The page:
Support for legal cannabis reaches all-time high: Two-thirds of Britons support full decriminalisation after medical use was allowed
- Medical use of the drug was approved by government after Billy Caldwell case
- Now almost two-thirds of Britons say they support full decriminalisation of drug
- Support and opposition was previously 43 per cent and 41 per cent respectively
Britons overwhelmingly back the full decriminalisation of cannabis, a poll has revealed.
Medical use of the drug was approved by the government this year after the case of 12-year-old Billy Caldwell came to light.
The Home Office seized the cannabis oil he was using to help control his severe epilepsy, resulting in him being hospitalised in a life-threatening condition.
Now almost two thirds of people say they support full legalisation of the drug, according to a Populus poll.
The public overwhelmingly backs the full decriminalisation of cannabis, a poll has revealed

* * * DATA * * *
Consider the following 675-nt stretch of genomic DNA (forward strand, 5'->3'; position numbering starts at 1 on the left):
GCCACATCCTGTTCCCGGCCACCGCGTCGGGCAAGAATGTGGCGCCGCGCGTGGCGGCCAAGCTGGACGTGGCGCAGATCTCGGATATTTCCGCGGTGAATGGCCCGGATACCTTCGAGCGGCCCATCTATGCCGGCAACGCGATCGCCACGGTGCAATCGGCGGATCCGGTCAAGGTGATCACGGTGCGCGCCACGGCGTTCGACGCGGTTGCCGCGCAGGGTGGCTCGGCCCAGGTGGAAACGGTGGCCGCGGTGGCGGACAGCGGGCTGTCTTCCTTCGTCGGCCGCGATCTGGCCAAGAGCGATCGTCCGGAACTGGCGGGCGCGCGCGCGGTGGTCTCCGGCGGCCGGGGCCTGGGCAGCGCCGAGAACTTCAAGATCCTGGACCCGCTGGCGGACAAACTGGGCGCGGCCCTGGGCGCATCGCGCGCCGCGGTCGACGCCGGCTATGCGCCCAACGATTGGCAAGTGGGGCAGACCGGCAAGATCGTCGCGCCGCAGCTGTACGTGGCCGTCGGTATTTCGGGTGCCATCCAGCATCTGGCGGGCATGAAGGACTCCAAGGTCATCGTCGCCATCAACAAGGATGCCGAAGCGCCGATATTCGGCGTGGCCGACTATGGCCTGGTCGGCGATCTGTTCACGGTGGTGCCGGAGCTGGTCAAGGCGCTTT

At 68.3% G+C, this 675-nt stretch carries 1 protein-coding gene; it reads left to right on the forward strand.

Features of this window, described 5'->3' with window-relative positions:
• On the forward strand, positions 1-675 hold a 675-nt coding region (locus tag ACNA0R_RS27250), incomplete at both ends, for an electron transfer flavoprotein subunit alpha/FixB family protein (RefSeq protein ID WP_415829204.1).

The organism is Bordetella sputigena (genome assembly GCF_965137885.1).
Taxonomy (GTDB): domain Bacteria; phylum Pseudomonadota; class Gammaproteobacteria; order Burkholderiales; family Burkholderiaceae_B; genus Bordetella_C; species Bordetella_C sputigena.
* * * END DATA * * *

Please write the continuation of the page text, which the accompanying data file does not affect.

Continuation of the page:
Public opinion was very different earlier this year, with support and opposition of full legalisation at 43 per cent and 41 per cent respectively.
‘Prohibition is no longer seen as the smart and responsible policy,’ Blair Gibbs from the Centre for Medicinal Cannabis campaign group told The Times.
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And Liz McCulloch from Volteface, the think tank that commissioned the survey, said ‘politicians should take note’ of the results.
From Thursday, some 80,000 specialist doctors can prescribe medicinal cannabis on the NHS.
Medical use of the drug was approved by the government this year after the case of 12-year-old Billy Caldwell (pictured left with his mother and right in hospital) came to light
An estimated one million people use cannabis to treat their conditions.
And more than six million of those polled plan to ask their doctor about accessing it, suggesting the demand could prove overwhelming.
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